The front of the instructions describes this as a 'variable-height couch', summing up what is probably its most important feature - the fact that its height will vary at the touch of a button.
How many of us have nearly destroyed our backs trying to manoeuvre elderly overweight ladies with rheumatoid arthritis on and off a fixed couch?
I certainly have.
It was a real delight to have this couch in my consulting room for the past month.
The Verdana couch has four sections. The main central platform is 66cm wide and 48cm long and is fixed. Above it, the upper part is a further 69cm long and can be tilted from -20 deg to +60 deg, using six pre-set positions, by pulling on one of two easily operated levers (one on either side).
At the lower end are two individual left and right sections where the legs rest. Each one can be independently adjusted from -40 deg to +40 deg. Again, this is achieved by simply pulling one of two levers under the section.
The couch has an overall length of 191cm - adequate for all but the very tallest patients; and with the ability to lift up to 25 stone, even the very obese can use it.
The couch can be dropped to as low as 48cm, making it low enough to accommodate the shortest of patients. Once on board, a simple click of the switch raises it up to as much as 94cm above the ground.
This flexibility in height is especially useful when performing procedures such as minor surgery, smears and coil fitting.
Obviously all this flexibility is of no use if the couch is not stable, but during the four weeks that I used one, it was stable at all times, probably due to its 85kg weight.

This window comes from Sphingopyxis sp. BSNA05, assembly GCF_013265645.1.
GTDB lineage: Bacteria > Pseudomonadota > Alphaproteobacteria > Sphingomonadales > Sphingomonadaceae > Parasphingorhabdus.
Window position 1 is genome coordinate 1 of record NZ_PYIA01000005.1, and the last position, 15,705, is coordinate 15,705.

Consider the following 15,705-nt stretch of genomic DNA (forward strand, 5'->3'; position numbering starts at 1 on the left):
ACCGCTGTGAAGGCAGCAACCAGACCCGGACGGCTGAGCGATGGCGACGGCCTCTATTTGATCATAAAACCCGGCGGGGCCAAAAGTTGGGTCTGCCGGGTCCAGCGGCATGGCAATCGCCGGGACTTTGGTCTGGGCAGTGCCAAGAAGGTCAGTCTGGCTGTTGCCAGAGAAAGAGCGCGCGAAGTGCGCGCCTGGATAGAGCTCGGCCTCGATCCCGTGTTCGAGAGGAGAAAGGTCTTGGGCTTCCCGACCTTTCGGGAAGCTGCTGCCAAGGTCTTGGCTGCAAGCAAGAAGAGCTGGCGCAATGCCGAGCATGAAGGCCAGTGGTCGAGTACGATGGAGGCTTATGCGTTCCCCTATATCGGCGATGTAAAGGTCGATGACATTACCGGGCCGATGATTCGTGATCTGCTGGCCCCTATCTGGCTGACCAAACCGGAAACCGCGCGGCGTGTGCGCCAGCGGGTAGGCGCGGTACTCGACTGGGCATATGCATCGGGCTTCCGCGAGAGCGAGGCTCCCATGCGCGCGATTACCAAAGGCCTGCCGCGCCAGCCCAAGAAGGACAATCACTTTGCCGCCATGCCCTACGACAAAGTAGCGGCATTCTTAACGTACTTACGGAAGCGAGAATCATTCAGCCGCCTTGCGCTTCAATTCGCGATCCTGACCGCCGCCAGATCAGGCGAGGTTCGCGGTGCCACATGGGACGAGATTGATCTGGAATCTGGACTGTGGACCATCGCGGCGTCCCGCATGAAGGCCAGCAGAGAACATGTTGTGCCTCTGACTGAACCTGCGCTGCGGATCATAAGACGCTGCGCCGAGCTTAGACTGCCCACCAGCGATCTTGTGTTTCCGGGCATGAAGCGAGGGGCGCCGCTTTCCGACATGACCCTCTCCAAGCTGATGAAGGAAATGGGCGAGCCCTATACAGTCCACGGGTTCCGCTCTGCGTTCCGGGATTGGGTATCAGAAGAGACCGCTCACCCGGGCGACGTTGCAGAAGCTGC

Despite its weight, the couch was relatively easy to move. A flick of the dual levers at the bottom of the couch with your foot and a set of wheels drops down at the head end, allowing the couch to be wheeled around.
Once in the correct position, a further flick with the foot and the wheels raise, dropping the couch into place. It is now supported by two small feet at the top end and two small wheels at the bottom end.
So it is flexible, stable and easy to move around, but what about its construction? It is made of steel with a durable powder-coated finish.
The frame looks sturdy, and the couch itself has a vinyl upholstery of a similar quality, making it easy to clean.
A bed roll holder can be added as an optional extra. My couch had two arm rests, ideal for minor surgery involving the upper limbs, as well as two cot sides and two stirrups, which could be useful.
The couch can also be used to tame the most disruptive and uncooperative of children.
Demonstrate how it works, then tell them that if they are very good they can have a go and, hey presto, they are putty in your hands. Lay them on the bed and as they go up and down you can palpate their abdomens and listen to their chests and hearts.
Unfortunately, it still does not make them open their mouths - I haven't figured that one out yet.
- An independent review by Dr Stollery, a GP in Kibworth, Leicestershire
- Equipment supplied by Williams Medical Supplies